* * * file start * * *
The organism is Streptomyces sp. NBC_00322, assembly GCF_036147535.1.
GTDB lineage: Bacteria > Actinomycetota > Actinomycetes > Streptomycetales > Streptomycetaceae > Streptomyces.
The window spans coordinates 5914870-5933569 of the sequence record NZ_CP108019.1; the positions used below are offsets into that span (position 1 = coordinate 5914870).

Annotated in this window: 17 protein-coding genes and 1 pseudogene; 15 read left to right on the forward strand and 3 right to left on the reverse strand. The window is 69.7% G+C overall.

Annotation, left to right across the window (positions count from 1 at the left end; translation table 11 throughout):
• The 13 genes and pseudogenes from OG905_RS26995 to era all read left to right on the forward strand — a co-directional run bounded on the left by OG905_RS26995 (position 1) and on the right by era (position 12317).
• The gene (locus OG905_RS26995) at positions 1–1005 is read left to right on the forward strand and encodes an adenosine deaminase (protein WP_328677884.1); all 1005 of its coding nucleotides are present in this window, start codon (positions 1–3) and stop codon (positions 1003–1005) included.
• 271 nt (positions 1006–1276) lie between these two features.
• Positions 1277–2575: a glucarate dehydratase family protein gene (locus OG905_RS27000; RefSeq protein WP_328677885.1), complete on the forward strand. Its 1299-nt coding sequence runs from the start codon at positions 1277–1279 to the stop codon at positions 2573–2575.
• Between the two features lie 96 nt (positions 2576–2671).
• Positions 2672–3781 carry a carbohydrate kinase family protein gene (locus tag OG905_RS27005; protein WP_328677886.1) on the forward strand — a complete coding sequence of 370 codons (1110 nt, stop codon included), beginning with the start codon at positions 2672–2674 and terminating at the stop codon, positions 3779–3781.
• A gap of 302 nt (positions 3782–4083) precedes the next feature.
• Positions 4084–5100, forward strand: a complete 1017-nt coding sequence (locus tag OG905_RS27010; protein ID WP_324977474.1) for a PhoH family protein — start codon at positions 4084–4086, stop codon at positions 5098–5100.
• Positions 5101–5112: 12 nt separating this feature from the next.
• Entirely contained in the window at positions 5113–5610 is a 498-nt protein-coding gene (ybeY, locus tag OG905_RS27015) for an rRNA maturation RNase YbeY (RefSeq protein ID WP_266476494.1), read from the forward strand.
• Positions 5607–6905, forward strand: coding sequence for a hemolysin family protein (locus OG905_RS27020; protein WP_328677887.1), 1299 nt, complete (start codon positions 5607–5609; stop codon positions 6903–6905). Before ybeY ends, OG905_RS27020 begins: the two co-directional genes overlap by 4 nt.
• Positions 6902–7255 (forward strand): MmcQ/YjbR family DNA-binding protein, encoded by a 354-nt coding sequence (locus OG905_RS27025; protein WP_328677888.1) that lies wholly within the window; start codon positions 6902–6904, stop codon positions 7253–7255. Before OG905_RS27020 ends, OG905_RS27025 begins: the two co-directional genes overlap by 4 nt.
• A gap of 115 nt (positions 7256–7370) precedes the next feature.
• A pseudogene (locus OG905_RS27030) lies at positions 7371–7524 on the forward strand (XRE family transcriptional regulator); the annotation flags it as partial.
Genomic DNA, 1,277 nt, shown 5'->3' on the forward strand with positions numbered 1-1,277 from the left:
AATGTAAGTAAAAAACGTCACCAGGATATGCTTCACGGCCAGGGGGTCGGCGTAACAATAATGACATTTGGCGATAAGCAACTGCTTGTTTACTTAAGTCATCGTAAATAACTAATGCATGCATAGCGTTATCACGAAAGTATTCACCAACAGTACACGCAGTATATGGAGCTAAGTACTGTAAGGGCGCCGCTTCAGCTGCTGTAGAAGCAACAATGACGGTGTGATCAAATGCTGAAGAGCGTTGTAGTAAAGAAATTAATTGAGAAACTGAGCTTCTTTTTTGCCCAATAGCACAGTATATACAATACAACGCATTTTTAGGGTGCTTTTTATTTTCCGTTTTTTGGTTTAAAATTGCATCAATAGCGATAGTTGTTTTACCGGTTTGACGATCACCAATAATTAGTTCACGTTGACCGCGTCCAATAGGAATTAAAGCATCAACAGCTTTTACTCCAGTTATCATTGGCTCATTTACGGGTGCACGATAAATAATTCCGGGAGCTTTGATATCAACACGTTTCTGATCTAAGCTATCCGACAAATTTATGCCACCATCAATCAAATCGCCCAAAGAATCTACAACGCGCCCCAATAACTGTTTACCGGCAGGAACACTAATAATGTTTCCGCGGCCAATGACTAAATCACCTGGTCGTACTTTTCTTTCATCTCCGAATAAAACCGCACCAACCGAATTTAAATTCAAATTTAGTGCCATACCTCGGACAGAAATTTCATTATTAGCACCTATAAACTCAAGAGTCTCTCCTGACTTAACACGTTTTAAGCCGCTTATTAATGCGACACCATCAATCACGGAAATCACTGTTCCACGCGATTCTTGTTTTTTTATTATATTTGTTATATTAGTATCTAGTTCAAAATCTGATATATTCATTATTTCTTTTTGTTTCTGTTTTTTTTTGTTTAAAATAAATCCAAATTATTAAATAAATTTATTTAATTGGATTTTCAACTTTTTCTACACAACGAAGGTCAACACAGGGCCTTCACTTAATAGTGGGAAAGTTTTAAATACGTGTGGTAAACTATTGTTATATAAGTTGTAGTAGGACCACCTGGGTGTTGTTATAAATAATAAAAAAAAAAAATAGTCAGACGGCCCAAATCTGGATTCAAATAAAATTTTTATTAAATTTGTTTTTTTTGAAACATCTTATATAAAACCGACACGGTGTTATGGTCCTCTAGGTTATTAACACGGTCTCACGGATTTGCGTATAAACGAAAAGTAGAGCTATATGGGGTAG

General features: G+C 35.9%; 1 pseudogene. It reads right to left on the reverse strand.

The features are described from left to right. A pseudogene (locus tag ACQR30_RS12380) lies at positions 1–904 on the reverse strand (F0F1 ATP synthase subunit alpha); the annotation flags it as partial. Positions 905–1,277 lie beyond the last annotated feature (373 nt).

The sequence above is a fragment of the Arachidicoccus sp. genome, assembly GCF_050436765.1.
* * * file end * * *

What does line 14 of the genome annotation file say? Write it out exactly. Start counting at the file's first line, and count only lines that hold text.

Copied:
• Positions 5101–5112: 12 nt separating this feature from the next.